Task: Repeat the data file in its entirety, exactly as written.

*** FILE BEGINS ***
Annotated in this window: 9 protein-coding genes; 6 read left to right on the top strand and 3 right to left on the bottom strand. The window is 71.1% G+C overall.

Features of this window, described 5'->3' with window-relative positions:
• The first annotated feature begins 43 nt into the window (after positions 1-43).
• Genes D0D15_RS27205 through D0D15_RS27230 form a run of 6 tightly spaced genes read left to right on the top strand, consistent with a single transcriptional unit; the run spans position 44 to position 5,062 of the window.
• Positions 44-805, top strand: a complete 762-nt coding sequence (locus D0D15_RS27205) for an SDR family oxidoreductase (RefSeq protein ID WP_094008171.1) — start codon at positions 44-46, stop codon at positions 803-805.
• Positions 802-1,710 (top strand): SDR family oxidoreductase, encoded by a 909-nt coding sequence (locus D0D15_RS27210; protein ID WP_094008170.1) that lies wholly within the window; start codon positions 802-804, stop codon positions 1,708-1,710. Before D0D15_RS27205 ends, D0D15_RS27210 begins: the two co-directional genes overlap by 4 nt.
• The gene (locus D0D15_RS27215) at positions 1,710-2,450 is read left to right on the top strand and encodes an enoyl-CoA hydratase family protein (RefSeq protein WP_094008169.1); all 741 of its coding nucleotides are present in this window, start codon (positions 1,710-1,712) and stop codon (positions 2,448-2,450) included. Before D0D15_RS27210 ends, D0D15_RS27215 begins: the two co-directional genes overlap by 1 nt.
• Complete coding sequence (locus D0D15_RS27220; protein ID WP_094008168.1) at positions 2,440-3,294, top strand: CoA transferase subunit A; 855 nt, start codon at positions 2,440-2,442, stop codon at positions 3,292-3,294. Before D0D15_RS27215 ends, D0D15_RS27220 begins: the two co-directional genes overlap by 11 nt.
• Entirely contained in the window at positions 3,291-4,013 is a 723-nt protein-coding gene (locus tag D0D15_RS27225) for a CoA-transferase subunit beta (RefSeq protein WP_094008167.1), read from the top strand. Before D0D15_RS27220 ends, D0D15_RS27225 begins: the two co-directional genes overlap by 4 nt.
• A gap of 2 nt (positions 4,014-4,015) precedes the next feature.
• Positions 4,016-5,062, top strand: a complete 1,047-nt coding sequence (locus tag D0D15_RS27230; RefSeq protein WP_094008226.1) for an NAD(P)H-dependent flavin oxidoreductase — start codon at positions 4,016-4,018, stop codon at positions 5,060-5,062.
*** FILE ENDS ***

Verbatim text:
Annotated in this window: 9 protein-coding genes; 6 read left to right on the top strand and 3 right to left on the bottom strand. The window is 71.1% G+C overall.

Features of this window, described 5'->3' with window-relative positions:
• The first annotated feature begins 43 nt into the window (after positions 1-43).
• Genes D0D15_RS27205 through D0D15_RS27230 form a run of 6 tightly spaced genes read left to right on the top strand, consistent with a single transcriptional unit; the run spans position 44 to position 5,062 of the window.
• Positions 44-805, top strand: a complete 762-nt coding sequence (locus D0D15_RS27205) for an SDR family oxidoreductase (RefSeq protein ID WP_094008171.1) — start codon at positions 44-46, stop codon at positions 803-805.
• Positions 802-1,710 (top strand): SDR family oxidoreductase, encoded by a 909-nt coding sequence (locus D0D15_RS27210; protein ID WP_094008170.1) that lies wholly within the window; start codon positions 802-804, stop codon positions 1,708-1,710. Before D0D15_RS27205 ends, D0D15_RS27210 begins: the two co-directional genes overlap by 4 nt.
• The gene (locus D0D15_RS27215) at positions 1,710-2,450 is read left to right on the top strand and encodes an enoyl-CoA hydratase family protein (RefSeq protein WP_094008169.1); all 741 of its coding nucleotides are present in this window, start codon (positions 1,710-1,712) and stop codon (positions 2,448-2,450) included. Before D0D15_RS27210 ends, D0D15_RS27215 begins: the two co-directional genes overlap by 1 nt.
• Complete coding sequence (locus D0D15_RS27220; protein ID WP_094008168.1) at positions 2,440-3,294, top strand: CoA transferase subunit A; 855 nt, start codon at positions 2,440-2,442, stop codon at positions 3,292-3,294. Before D0D15_RS27215 ends, D0D15_RS27220 begins: the two co-directional genes overlap by 11 nt.
• Entirely contained in the window at positions 3,291-4,013 is a 723-nt protein-coding gene (locus tag D0D15_RS27225) for a CoA-transferase subunit beta (RefSeq protein WP_094008167.1), read from the top strand. Before D0D15_RS27220 ends, D0D15_RS27225 begins: the two co-directional genes overlap by 4 nt.
• A gap of 2 nt (positions 4,014-4,015) precedes the next feature.
• Positions 4,016-5,062, top strand: a complete 1,047-nt coding sequence (locus tag D0D15_RS27230; RefSeq protein WP_094008226.1) for an NAD(P)H-dependent flavin oxidoreductase — start codon at positions 4,016-4,018, stop codon at positions 5,060-5,062.